Chapter

The Curés: Social Origins, Incomes, Mentality

John McManners

in Church and Society in Eighteenth-Century France Volume 1: The Clerical Establishment and its Social Ramifications

Published in print July 1999 | ISBN: 9780198270034
Published online November 2003 | e-ISBN: 9780191600685 | DOI: http://dx.doi.org/10.1093/0198270038.003.0012

Series: Oxford History of the Christian Church

 The Curés: Social Origins, Incomes, Mentality

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In most areas of France (Paris being the major exception), parish priests were local men drawn from the more prosperous sectors of non‐noble society. About a third lived on a fixed salary called the portion congrue, paid by whoever had the right to collect the tithes; the other two thirds drew their incomes from the tithes and whatever lands went with the benefice. Curés’ incomes therefore varied enormously. Parish priests were in close contact with the people in ways involving both conflict and cooperation. Their education had been revolutionized by the Counter‐Reformation, but the results were not what the reformers had hoped for. Curés acted as medical, legal, and agricultural advisers; teachers, custodians of local traditions, and chroniclers of contemporary events; disseminators of news and of selective and censored information about the writings of the Enlightenment.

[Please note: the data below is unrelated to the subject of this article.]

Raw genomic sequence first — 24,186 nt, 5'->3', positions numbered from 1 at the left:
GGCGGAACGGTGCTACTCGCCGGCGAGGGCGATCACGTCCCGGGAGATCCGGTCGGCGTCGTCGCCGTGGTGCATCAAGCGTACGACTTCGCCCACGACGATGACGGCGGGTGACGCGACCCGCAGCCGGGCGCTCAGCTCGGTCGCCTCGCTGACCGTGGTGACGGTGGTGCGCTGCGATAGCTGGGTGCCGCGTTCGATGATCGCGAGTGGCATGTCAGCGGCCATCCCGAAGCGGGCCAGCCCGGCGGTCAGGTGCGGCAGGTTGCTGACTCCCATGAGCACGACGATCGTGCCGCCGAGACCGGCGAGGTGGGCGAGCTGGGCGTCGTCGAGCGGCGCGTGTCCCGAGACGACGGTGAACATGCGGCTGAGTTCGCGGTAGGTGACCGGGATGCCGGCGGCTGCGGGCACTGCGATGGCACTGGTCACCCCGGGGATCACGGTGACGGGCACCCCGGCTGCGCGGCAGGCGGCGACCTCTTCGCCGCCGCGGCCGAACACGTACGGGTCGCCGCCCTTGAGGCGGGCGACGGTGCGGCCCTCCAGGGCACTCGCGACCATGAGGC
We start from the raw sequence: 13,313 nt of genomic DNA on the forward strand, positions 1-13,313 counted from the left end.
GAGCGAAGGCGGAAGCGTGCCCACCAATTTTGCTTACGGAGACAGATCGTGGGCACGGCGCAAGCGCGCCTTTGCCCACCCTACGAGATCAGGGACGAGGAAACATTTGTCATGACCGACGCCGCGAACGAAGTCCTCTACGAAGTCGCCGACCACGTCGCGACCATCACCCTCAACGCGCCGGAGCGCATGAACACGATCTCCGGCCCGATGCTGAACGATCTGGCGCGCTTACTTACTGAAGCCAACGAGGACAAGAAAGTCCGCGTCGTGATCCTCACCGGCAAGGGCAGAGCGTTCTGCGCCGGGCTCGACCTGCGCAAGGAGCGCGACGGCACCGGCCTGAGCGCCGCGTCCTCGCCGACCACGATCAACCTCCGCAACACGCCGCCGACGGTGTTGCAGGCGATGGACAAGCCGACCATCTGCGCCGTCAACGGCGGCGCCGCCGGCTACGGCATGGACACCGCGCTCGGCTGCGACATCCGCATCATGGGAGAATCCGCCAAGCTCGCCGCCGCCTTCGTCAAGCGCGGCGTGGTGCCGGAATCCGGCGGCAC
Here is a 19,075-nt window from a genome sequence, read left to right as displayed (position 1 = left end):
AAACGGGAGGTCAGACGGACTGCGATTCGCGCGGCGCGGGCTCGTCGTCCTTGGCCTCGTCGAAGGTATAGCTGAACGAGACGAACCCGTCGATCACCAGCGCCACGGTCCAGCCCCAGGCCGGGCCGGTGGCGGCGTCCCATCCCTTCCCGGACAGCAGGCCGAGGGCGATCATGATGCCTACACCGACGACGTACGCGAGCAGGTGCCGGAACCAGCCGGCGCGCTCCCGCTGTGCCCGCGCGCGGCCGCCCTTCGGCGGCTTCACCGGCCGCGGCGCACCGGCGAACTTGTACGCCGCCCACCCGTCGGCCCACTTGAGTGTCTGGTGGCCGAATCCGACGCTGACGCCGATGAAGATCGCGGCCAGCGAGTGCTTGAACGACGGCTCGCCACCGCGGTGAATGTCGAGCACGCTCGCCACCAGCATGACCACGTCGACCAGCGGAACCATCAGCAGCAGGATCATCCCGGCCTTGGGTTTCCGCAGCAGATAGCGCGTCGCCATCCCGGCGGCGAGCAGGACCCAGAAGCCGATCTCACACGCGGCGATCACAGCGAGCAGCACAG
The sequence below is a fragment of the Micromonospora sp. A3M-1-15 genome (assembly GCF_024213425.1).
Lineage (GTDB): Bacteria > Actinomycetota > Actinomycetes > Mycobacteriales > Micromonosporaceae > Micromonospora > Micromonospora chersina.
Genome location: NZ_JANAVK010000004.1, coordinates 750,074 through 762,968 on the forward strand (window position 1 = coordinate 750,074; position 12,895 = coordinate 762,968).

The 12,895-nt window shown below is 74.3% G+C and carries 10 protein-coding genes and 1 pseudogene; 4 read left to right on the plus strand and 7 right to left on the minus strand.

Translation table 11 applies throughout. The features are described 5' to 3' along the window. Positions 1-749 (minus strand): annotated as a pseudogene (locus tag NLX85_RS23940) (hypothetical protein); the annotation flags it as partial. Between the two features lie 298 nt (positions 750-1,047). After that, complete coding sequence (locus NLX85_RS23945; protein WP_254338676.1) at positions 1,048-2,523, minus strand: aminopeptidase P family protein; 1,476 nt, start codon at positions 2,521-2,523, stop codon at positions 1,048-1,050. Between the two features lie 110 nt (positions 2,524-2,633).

Keywords: church finance; Curés; Enlightenment; mentalities

Chapter.  17183 words. 

Subjects: History of Christianity

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